The Brindavan Gardens are located a level below the Krishna Raja Sagara dam.

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    The Brindavan Gardens are located a level below the Krishna Raja Sagara dam. It is a major tourist attraction near Mysore and is also regarded as one of the most beautiful gardens in the state of Karnataka. The most exciting experience at this garden is the musical fountain show that is scheduled in the evenings.

  • KRS Dam

    Above the famous Brindavan Gardens, Krishna Raja Sagara dam is a major tourist place near Mysore.

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    Almost all the tourist that make it to the palace in Mysore that ensures to offer a refreshing experience. The dam is also the first irrigation dam in India and is accounted to be one of the most beautiful tourist spots around Mysore.

  • St.Philomena Church

    St. Philomena is a 200-year old Church, which is also known as St. Joseph’s Church.

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    Built in Gothic Style, the church was established by Krishnaraja Wodeyar IV. It is amongst the largest Cathedrals in India and is dedicated to St.Philomena who was a 3rd century saint from Greece.The church has a celler where there is a statue of St.Philomena in a reclining posture and a piece of her bone and clothes are kept.

  • Lalitha Mahal

    Located at a short distance from Chamundi Hills is Lalitha Mahal that happens to be the second largest palace in Mysore .

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    The palace was built by Maharaja Krishnaraja Wodeyar IV and its architecture is inspired by St Paul’s Cathedral in London. Therefore, we can see a good mixture of several architectural forms from Europe in this palace. Another thing that caught the eye here is the magnificent view of Chamundi hills and the city.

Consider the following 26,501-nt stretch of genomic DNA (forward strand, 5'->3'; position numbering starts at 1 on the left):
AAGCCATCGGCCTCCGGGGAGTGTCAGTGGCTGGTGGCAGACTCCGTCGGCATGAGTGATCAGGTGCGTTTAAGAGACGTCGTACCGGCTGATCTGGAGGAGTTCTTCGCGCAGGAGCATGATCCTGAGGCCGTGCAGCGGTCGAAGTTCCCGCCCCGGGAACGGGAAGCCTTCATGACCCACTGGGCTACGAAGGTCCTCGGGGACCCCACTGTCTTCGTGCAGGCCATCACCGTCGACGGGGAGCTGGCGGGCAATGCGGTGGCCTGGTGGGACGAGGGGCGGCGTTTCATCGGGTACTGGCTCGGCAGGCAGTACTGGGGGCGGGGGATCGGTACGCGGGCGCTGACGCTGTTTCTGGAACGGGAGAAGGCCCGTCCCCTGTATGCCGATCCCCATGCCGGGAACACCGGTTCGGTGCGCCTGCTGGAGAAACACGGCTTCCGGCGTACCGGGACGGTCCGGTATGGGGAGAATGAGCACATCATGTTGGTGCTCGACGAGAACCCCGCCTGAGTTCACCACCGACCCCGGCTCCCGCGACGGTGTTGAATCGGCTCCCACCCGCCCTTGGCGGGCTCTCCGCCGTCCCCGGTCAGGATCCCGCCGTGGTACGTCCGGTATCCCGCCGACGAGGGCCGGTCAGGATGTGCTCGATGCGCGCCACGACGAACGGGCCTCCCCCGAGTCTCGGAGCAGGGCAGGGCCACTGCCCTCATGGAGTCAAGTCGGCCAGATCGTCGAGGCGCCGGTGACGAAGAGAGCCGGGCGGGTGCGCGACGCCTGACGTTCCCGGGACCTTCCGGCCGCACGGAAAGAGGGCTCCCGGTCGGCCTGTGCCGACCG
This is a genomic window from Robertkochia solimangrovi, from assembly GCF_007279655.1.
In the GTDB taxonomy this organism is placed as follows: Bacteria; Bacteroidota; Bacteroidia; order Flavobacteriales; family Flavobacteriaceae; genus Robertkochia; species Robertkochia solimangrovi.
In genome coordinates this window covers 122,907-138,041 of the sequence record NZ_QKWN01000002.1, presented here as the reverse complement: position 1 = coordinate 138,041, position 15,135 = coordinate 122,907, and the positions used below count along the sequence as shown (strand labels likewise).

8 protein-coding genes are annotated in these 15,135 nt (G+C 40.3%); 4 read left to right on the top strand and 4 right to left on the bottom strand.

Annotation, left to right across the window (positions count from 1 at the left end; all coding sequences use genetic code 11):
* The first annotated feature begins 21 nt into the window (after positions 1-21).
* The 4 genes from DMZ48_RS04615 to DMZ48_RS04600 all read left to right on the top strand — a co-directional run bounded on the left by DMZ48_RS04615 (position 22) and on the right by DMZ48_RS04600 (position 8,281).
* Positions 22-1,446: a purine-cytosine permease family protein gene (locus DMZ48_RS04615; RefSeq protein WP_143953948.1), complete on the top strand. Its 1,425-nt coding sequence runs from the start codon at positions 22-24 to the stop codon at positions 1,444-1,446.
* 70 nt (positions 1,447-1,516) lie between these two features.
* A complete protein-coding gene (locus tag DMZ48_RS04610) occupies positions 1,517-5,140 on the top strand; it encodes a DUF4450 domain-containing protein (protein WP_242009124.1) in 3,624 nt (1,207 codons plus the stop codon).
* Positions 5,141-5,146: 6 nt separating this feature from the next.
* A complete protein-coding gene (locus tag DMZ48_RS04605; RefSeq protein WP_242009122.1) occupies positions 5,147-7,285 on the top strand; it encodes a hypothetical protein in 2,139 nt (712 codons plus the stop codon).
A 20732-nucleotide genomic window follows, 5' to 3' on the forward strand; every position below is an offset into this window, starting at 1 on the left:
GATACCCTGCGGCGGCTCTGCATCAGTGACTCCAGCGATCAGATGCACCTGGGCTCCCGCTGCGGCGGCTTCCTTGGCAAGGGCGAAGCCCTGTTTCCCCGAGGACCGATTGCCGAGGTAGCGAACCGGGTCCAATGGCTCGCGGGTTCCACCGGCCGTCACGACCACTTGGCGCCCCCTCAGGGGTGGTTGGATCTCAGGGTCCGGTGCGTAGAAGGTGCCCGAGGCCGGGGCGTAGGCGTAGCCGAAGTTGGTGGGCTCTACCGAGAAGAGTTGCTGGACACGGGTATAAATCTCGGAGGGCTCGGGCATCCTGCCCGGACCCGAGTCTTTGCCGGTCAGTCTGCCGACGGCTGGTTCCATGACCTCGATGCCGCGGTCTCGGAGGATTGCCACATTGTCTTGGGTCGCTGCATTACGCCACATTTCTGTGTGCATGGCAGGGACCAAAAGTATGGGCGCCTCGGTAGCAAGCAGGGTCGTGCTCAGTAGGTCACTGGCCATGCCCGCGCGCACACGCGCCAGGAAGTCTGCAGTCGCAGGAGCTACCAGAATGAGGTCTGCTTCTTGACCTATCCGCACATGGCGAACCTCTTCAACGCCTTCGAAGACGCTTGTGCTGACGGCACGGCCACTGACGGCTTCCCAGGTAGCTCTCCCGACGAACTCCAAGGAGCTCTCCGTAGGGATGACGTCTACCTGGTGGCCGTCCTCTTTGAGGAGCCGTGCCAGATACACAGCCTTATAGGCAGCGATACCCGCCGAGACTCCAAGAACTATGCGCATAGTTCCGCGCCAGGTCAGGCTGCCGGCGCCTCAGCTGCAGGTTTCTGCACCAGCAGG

• Railway Museum

    Railway Museum is one of the most visited tourist places in Mysore.

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    The museum is situated close to the city’s railway station and serves as a place that exhibits ancient locomotives and carriages that are still in working condition and are being used by the Indian Railways even today.

  • Jaganmohan Palace

    It is an Art Gallery located to the west of the main palace.

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    The palace for built by Krishnaraja Wodeyar III in 1861 to celebrate the marriage of his daughter and the museum was officially started in 1915, and has since been expended adding many artifacts. This Art Gallery showcases Mysuru style of painting. Also, the original oil paintings of Raja Ravi Varma of Travancore on display here are on many mythological themes. The painting of lady holding the lamp of the Indian Artist S.G.Heldnker is another piece. The other include artifacts made from Glass, Ceramic and Metal.

  • Folklore Museum

    A part of the Mysore University, the museum is home to one of the most elaborate collections of folk art, products and articles.